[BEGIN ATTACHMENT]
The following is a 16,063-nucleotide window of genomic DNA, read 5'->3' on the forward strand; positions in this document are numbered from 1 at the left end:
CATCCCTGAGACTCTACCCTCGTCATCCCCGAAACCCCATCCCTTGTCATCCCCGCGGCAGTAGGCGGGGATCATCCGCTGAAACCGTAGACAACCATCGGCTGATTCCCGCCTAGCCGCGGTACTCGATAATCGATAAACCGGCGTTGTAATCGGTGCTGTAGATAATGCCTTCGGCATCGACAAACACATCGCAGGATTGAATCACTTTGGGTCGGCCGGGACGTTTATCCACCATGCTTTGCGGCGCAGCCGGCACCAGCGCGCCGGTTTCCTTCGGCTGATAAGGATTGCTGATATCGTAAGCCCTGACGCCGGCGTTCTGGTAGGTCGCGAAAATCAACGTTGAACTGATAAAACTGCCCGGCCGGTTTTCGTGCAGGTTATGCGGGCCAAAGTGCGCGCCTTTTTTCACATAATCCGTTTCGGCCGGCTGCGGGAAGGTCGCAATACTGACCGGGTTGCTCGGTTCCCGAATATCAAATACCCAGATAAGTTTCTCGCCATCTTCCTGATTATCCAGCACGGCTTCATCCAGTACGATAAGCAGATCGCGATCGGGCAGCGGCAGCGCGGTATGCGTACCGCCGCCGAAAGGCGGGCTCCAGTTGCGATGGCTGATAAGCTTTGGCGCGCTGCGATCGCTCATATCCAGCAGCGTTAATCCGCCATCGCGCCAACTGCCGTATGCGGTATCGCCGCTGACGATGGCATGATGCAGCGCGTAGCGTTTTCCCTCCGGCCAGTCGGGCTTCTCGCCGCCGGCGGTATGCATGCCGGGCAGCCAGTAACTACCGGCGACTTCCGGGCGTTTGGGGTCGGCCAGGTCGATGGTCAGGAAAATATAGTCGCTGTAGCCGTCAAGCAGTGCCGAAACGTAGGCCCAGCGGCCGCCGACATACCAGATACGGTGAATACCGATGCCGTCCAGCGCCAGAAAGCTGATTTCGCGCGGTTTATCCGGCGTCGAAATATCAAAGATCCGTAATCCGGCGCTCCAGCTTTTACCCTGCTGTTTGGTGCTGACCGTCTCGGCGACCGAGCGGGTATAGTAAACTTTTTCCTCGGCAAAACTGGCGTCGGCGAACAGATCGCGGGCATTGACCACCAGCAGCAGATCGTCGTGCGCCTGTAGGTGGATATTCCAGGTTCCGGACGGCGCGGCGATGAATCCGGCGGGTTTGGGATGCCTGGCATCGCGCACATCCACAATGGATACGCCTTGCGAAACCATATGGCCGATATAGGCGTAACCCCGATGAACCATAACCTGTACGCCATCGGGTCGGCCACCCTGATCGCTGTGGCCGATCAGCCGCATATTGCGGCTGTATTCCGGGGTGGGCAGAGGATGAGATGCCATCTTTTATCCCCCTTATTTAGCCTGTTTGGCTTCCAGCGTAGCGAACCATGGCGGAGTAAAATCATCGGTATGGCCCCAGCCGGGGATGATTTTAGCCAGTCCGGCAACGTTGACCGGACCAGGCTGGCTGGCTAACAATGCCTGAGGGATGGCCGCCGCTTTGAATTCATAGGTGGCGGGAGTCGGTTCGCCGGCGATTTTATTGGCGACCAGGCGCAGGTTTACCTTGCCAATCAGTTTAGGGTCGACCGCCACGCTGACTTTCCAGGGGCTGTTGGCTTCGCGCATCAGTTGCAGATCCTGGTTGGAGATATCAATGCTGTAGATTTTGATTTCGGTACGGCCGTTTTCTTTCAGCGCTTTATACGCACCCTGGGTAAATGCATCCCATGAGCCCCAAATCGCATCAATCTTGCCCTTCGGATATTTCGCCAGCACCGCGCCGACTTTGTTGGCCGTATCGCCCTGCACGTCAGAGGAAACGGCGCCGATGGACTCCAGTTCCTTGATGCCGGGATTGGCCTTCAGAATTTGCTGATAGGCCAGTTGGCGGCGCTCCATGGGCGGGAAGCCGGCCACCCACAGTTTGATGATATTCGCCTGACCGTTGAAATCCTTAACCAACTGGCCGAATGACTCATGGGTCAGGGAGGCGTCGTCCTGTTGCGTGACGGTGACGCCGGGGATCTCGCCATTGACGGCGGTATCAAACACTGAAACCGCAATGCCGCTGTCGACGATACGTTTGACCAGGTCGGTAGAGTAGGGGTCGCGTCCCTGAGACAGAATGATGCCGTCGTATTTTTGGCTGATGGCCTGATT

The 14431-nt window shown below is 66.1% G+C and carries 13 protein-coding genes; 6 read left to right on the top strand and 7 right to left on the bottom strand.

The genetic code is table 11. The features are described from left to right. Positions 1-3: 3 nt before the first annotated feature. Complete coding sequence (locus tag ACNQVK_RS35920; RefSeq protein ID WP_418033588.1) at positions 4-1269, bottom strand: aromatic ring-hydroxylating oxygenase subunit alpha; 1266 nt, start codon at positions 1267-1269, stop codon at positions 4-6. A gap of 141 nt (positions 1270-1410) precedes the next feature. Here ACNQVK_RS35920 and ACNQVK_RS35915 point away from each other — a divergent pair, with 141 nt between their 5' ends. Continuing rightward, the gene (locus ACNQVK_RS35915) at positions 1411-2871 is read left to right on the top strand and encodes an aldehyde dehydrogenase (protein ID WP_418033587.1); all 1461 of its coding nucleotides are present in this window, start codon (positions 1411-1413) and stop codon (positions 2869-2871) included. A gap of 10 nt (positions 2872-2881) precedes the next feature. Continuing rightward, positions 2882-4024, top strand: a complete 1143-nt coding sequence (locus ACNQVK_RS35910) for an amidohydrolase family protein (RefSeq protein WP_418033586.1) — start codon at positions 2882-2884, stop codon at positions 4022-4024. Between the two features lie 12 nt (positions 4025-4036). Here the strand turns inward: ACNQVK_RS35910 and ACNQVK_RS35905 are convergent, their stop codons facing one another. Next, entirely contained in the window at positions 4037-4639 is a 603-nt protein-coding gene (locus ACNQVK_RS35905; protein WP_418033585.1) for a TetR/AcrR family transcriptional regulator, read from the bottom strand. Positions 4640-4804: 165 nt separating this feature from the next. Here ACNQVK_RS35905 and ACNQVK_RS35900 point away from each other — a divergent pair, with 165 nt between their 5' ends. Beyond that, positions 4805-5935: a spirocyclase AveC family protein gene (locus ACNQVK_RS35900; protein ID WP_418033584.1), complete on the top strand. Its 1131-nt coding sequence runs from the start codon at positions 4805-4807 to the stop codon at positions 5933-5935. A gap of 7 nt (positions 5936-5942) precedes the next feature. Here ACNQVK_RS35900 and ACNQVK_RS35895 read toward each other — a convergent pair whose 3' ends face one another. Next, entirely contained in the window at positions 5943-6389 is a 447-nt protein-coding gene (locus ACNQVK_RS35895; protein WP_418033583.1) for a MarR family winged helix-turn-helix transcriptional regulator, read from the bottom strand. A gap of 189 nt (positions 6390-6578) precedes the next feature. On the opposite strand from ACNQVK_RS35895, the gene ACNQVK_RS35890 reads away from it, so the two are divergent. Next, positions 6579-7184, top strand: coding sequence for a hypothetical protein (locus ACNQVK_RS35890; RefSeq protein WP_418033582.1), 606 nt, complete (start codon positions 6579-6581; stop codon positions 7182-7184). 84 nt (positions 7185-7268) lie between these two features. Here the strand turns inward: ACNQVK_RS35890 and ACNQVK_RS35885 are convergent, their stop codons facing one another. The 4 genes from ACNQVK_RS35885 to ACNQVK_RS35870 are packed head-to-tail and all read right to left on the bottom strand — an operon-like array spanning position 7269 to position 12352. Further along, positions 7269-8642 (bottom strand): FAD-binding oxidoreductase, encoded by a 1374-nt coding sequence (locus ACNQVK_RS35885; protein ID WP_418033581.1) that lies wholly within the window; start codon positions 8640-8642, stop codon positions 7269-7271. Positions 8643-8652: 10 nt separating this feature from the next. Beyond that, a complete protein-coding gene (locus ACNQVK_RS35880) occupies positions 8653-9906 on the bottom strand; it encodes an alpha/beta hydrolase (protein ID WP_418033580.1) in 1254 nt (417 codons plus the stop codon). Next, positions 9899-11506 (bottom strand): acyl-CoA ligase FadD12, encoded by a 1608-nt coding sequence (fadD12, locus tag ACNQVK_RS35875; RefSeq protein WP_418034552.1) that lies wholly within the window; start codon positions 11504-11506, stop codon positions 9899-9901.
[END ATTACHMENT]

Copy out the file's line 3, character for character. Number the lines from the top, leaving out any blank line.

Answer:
The 14431-nt window shown below is 66.1% G+C and carries 13 protein-coding genes; 6 read left to right on the top strand and 7 right to left on the bottom strand.